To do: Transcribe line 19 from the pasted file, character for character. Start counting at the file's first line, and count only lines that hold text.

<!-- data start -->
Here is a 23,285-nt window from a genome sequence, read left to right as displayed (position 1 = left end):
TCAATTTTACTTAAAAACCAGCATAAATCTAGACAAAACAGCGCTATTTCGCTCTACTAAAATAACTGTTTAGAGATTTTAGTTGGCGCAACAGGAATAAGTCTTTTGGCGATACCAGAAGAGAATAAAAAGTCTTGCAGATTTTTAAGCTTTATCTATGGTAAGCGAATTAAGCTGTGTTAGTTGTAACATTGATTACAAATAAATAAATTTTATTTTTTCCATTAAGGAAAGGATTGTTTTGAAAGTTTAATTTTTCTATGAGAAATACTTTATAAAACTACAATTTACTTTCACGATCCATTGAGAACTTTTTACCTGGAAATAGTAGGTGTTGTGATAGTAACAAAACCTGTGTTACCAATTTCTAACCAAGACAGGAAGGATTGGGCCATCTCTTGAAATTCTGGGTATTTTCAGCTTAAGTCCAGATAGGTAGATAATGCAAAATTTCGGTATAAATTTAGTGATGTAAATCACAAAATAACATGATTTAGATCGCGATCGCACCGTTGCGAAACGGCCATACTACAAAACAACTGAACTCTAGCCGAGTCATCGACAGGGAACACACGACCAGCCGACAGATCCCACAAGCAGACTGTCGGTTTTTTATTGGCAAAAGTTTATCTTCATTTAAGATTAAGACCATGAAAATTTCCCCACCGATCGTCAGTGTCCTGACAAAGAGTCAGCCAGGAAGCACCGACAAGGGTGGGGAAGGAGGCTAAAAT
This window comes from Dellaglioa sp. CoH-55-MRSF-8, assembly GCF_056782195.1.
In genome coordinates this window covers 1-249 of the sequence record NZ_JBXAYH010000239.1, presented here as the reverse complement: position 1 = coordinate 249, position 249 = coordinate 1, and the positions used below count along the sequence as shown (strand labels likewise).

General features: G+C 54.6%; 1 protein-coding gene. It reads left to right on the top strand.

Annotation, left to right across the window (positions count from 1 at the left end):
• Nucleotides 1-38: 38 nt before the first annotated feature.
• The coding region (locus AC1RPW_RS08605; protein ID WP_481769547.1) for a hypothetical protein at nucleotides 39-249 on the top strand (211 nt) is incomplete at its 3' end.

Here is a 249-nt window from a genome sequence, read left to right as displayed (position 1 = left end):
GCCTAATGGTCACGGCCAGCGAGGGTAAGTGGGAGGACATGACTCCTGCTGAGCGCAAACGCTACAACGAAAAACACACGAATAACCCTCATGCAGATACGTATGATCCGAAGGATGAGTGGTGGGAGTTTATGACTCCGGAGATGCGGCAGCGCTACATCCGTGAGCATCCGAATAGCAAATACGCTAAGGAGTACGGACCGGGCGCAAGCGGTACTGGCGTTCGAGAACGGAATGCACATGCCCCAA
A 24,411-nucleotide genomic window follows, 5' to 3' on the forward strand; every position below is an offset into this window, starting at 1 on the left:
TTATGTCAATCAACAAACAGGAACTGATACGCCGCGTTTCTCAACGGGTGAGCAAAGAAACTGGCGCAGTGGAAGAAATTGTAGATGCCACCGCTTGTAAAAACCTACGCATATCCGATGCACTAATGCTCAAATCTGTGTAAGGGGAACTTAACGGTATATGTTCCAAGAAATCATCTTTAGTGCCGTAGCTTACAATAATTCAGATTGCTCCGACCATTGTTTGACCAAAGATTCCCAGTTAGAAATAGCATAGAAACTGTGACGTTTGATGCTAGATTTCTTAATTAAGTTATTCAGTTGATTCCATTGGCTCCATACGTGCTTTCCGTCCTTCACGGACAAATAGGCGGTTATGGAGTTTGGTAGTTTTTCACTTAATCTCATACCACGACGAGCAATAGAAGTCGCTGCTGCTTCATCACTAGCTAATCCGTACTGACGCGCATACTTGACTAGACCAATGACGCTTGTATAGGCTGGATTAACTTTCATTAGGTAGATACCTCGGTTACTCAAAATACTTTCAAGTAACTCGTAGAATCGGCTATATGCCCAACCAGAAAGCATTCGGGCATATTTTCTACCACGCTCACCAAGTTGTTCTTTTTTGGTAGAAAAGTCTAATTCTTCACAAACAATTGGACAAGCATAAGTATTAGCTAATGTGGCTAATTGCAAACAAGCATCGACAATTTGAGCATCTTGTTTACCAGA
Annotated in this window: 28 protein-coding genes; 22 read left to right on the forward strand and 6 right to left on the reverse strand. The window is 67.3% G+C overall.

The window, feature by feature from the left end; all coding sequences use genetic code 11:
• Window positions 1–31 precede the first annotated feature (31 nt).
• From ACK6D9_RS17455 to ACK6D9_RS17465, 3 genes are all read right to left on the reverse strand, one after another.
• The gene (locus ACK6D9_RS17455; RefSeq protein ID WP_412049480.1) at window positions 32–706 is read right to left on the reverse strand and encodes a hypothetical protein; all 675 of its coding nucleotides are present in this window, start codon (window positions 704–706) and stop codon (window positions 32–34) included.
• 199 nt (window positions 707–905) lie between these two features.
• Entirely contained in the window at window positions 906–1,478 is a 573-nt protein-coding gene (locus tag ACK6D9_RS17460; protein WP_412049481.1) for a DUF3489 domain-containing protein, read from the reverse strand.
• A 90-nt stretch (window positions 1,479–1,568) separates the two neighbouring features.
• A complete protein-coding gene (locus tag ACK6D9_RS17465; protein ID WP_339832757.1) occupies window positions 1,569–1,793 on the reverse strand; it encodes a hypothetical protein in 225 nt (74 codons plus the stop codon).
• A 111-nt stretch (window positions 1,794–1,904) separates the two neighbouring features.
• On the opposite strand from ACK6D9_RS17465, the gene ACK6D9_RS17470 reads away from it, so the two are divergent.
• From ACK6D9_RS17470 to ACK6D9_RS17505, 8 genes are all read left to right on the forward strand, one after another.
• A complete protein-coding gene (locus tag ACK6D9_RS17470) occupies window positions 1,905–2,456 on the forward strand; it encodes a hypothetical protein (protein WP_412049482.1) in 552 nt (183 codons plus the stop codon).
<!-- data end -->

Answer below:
• Entirely contained in the window at window positions 906–1,478 is a 573-nt protein-coding gene (locus tag ACK6D9_RS17460; protein WP_412049481.1) for a DUF3489 domain-containing protein, read from the reverse strand.